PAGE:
A tissue-specific gene expression template portrays heart development and pathology.

Rodemoyer A, Kibiryeva N, Bair A, Marshall J, O'Brien JE, Bittel DC - Hum. Genomics (2014)

Interactive network of GET genes with shared expression patterns between TOF RV and adult LV. Interactive network of genes associated with the GET with shared expression patterns in TOF and adult LV compared to normally developing infant RV. Genes in gray are from the GET.
© Copyright Policy - open-access
Related In: Results  -  Collection

License 1 - License 2
Show All Figures
getmorefigures.php?uid=PMC4007492&req=5

Figure 3: Interactive network of GET genes with shared expression patterns between TOF RV and adult LV. Interactive network of genes associated with the GET with shared expression patterns in TOF and adult LV compared to normally developing infant RV. Genes in gray are from the GET.
Mentions: There were 19 GET genes with statistically significant changes in expression between TOF RV and normally developing infant RV but were unchanged between TOF RV and adult LV (marked with an ‘x’ in Additional file 2: Table S2). We reasoned that these genes might represent networks functioning in common between TOF and adult LV which might suggest a physiological explanation for the clustering pattern. The most statistically significant functional network identified using IPA (see ‘Methods’ for explanation of bioinformatic assessment) contained 10 of the 19 GET genes and formed an interactive network involved broadly in gene expression, cell signaling, and cell growth. More specifically, several members of this network are known to be involved in cardiac development, myogenesis, and cardiac hypertrophy (Figure 3). These comparisons specifically substantiate the hypothesis that pathological conditions are associated with the significant deviation from normal biochemical stoichiometry which can be represented by the expression patterns of a small number of key genes.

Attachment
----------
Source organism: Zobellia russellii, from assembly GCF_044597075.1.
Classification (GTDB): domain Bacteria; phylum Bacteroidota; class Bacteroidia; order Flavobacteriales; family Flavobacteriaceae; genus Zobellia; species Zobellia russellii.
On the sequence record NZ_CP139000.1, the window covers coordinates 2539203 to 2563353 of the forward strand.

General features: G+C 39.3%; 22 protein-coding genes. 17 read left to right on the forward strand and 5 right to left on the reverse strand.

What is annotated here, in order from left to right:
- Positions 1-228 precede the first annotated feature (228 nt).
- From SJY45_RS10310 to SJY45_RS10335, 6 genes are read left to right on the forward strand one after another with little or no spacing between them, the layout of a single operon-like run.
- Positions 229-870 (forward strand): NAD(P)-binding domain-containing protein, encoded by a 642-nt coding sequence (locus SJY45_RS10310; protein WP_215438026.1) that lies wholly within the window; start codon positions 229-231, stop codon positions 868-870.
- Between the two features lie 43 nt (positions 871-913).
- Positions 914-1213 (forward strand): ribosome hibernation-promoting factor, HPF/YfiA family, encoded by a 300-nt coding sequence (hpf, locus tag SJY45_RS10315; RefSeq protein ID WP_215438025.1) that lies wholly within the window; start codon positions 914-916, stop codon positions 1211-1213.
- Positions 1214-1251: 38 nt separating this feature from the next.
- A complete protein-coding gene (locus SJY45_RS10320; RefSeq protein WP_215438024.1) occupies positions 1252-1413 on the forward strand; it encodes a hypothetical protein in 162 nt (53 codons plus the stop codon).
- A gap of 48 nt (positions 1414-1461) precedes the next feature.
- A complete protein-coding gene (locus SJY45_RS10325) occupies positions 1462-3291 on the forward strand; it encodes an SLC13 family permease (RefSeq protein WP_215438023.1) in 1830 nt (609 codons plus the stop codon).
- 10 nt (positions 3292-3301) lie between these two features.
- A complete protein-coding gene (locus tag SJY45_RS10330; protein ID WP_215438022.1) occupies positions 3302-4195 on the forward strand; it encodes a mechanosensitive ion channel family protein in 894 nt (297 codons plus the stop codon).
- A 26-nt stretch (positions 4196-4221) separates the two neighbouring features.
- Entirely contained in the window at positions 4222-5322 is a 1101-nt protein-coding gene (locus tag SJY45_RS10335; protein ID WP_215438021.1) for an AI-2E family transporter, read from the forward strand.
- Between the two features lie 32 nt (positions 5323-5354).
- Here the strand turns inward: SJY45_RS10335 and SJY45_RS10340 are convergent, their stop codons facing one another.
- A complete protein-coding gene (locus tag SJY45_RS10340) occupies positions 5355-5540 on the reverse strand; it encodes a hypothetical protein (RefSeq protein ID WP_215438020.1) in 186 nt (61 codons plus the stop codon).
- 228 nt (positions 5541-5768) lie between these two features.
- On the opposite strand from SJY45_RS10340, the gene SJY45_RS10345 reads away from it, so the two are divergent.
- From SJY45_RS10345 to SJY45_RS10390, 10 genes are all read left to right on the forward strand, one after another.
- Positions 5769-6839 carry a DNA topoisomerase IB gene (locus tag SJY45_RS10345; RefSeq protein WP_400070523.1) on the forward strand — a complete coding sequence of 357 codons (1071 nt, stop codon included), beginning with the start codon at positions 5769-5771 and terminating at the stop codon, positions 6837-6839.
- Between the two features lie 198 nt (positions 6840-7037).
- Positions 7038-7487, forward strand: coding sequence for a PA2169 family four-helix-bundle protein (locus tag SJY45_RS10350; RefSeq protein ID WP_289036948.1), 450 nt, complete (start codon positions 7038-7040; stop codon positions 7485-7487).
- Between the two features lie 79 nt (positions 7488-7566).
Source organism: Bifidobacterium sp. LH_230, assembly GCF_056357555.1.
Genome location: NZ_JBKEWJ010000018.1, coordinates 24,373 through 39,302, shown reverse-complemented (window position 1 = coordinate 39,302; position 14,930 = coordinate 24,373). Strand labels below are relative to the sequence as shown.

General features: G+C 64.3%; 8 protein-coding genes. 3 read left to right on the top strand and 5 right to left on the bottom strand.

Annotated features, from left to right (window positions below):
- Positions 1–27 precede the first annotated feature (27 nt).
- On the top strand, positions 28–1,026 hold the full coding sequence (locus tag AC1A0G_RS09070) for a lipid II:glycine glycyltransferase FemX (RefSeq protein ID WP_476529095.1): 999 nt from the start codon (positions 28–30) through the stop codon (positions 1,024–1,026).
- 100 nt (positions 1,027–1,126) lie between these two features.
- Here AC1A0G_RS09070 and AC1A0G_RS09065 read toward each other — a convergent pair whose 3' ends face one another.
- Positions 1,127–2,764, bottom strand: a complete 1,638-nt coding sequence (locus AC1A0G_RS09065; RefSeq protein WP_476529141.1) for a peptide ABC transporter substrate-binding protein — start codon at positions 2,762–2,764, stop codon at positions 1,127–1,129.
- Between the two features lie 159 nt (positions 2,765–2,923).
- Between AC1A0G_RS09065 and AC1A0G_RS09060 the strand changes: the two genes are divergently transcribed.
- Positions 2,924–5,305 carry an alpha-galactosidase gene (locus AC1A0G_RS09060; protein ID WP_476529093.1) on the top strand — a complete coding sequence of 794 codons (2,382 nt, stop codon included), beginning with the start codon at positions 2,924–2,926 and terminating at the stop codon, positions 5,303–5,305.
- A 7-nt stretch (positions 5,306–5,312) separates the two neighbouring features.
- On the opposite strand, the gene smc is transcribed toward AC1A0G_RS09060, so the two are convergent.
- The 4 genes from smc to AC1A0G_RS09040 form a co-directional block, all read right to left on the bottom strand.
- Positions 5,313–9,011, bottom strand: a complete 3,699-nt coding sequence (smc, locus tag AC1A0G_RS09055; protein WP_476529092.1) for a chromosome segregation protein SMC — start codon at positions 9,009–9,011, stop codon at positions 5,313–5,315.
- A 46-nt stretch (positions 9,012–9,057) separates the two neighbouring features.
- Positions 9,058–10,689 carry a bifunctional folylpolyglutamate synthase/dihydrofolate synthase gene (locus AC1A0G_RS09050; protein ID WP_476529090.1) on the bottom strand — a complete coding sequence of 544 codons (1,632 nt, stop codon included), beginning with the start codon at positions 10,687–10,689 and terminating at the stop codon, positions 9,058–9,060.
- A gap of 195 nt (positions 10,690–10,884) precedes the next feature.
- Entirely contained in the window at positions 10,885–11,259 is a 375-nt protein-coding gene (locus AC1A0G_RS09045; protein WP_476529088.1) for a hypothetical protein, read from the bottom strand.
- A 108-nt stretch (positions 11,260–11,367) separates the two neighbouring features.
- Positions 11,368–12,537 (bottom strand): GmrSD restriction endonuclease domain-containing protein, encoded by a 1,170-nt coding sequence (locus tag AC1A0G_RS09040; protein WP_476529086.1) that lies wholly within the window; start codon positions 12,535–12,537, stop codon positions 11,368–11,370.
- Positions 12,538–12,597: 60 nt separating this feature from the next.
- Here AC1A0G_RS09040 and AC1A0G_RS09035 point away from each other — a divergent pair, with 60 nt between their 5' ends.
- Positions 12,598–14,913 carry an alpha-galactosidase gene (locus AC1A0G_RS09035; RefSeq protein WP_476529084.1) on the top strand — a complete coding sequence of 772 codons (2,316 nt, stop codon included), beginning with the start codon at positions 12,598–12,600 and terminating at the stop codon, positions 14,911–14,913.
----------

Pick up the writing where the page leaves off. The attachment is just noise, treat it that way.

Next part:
Bottom Line: Tetralogy of Fallot (TOF) is a severe CHD that results from developmental defects in the conotruncal outflow tract.The GET, as previously defined, generally identified temporal and spatial differences in the cardiac tissue.Our analysis suggests that the homoeostatic equilibrium assessed by the GET at the inter-organ level is generally maintained at the intra-organ level as well.

View Article: PubMed Central - HTML - PubMed

Affiliation: The Ward Family Heart Center, Children's Mercy Hospitals and Clinics, Kansas City, MO 64108, USA. dbittel@cmh.edu.

ABSTRACT
Congenital heart defects (CHD) are the most common cause of death in children under the age of 1. Tetralogy of Fallot (TOF) is a severe CHD that results from developmental defects in the conotruncal outflow tract. Recently, a tissue-specific gene expression template (GET) was derived from microarray data that accurately characterized multiple normal human tissues. We used the GET to examine spatial, temporal, and a pathological condition (TOF) within a single organ, the heart. The GET, as previously defined, generally identified temporal and spatial differences in the cardiac tissue. Differences in the stoichiometry of the GET reflected the severe developmental disturbance associated with TOF. Our analysis suggests that the homoeostatic equilibrium assessed by the GET at the inter-organ level is generally maintained at the intra-organ level as well.

Show MeSH
Related in: MedlinePlus